Possessing a familiar French charm, Mia Hansen-Løve’s tender Parisian drama, One Fine Morning (Un beau matin) is an inoffensive and modest pleasure. The story, more plot-driven than narrative, centres on the hectic life of Sandra (Léa Seydoux), a young, widowed mother who works as a translator while caring for her daughter and her elderly father. She appears to live for others, and when a passionate spark is ignited with Clément (Pascal Greggory), a friend in an unhappy marriage, she enters into a discreet affair.
This familiarity is a specific sense of feeling, a unique creative characteristic of the French sensibility. The way in which the director juxtaposes superficial lightness with a thematic weight, the way she infuses her characters, dialogue, and themes with a philosophical and poetic tilt, recalls a specific feeling conveyed by directors such as Eric Rohmer and Patrice Leconte. I’m not suggesting this characteristic or sensibility can be easily defined; instead, it’s more of an abstract presence. Hansen-Løve is a quintessential French director, an agent of French tradition versus the Americanisation of French culture.
Running through One Fine Morning are recurring themes the director has previously explored. Sandra’s loving devotion to her father complements the relationship between a father and his daughter, reuniting a decade after his addiction broke up the family in her 2007 feature debut, All Is Forgiven (Tout est pardonné).
Meanwhile, Sandra and Clément’s affair echoes her second feature, 2011’s Goodbye First Love (Un amour de jeunesse. It’s a story about a young woman who embraces a passionate love affair when she reunites with her former lover. Then there’s the adulterous husband in 2016’s Things to Come (L’avenir), who leaves his wife for another woman, coinciding with her mother’s death and professional disappointment. The need to reinvent herself connects her with Sandra, whose affair with Clément is an act of rediscovery of love and lust. It also echoes the journalist in the director’s Maya (from 2018), who is released from captivity in Syria and returns to his native Goa in search of a new beginning.
Hansen-Løve constructs One Fine Morning around the concept of beginnings and endings. While Sandra and Clément’s relationship as friends turned lovers is only beginning, her relationship with her intellectual father, a former philosophy professor, is in its twilight. The morning sun may be rising in her life, but it is also setting.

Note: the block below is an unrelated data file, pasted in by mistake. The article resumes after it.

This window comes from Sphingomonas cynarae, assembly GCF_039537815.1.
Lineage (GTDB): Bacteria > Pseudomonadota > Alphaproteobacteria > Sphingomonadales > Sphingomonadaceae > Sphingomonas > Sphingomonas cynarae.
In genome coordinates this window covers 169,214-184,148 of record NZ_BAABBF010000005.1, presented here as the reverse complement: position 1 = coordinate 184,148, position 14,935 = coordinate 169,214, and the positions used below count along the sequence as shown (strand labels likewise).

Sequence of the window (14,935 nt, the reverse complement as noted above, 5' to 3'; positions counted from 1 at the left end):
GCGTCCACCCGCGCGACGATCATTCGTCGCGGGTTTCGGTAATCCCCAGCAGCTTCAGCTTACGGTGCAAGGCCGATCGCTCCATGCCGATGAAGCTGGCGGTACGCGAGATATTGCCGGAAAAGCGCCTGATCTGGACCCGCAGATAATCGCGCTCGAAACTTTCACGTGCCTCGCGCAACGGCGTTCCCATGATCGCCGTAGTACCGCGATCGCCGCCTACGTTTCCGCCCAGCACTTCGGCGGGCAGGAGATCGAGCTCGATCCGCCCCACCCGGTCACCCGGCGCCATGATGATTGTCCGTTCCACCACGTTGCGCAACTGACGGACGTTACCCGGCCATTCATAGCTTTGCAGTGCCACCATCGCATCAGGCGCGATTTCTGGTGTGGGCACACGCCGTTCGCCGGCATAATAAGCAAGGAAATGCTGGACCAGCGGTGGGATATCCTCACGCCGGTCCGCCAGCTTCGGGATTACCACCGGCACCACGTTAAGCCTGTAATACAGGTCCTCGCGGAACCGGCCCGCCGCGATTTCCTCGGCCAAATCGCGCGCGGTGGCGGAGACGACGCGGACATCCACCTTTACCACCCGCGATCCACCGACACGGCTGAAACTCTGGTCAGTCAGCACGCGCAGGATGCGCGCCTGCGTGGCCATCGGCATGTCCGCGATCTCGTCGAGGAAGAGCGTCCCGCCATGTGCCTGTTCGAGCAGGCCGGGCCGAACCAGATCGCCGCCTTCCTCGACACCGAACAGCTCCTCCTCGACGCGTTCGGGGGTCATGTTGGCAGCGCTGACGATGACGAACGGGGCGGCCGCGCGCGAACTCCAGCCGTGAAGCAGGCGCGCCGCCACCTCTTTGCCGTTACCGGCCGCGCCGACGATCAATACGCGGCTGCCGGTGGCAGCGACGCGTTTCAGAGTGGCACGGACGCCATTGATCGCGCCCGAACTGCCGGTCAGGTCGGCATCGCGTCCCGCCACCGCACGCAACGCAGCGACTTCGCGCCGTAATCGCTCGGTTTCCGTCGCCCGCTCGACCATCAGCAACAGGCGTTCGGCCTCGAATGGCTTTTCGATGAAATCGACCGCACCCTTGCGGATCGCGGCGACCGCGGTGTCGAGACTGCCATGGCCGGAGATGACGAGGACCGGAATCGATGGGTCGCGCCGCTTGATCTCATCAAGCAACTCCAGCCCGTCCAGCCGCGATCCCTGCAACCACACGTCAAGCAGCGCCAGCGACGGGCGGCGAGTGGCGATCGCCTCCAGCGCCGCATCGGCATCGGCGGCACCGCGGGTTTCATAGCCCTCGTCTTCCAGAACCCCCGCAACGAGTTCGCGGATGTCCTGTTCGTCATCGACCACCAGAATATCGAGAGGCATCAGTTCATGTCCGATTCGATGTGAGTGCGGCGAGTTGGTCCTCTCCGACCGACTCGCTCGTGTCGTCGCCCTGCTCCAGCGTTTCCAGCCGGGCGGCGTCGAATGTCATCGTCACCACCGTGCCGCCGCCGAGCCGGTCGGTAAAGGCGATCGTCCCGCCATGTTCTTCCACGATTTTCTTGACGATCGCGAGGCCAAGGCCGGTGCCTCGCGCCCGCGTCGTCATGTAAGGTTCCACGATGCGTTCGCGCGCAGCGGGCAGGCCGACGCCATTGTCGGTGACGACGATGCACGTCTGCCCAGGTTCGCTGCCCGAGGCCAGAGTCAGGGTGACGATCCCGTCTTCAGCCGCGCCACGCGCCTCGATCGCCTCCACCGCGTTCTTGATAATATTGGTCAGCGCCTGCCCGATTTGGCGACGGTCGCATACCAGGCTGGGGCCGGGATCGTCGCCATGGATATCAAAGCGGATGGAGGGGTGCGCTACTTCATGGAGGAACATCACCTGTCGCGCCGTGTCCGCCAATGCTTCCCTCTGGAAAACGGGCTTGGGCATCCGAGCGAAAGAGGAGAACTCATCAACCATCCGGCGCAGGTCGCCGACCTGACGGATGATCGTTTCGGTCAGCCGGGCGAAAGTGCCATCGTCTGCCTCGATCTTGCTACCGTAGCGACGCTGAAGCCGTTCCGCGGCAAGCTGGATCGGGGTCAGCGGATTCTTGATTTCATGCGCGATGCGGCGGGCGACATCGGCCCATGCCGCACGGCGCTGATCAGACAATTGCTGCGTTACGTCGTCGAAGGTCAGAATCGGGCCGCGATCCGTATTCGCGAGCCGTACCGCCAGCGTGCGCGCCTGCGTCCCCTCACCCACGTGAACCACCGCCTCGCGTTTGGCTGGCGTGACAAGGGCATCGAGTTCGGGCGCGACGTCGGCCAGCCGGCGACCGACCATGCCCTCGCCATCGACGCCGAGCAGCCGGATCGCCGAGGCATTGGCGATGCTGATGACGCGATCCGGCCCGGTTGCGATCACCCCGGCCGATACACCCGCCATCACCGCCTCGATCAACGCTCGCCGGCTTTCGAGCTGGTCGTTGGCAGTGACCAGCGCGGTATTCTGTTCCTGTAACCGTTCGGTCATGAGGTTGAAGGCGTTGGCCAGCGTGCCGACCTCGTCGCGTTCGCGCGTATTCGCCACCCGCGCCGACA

Sandra’s father has acquired a vast library over his lifetime, and now in a care home, his ex-wife and daughters must sell his apartment and decide what to do with his books. It’s a bone of contention between Sandra and her mother because she has a sentimental attachment to her father’s collection. She tells her mother, “I feel closer to my father with his books than with him.” When asked why, she says, “His library is more him than the person at the nursing home. There, it’s his bodily envelope. Here, his soul.” Her mother still cannot understand because he didn’t write the books. Sandra explains, “Yes, but he chose them, and through these books, his personality expresses itself. Each book is a touch of colour. All together, they form his portrait.”
Hansen-Løve’s One Fine Morning is aware of the complicated nature of intimacy and identity. Think about coveted religious relics or the high prices sporting memorabilia can fetch at auction. One Fine Morning reflects on our sentimental nature and how we attach meaning and connection to the physical. Sandra perceives her father as a man of ideas as much as she does flesh and blood. It’s not unreasonable, nor sentimental, that his books would hold his spiritual essence because they contain ideas that helped to shape him into the intellectual giant she knew.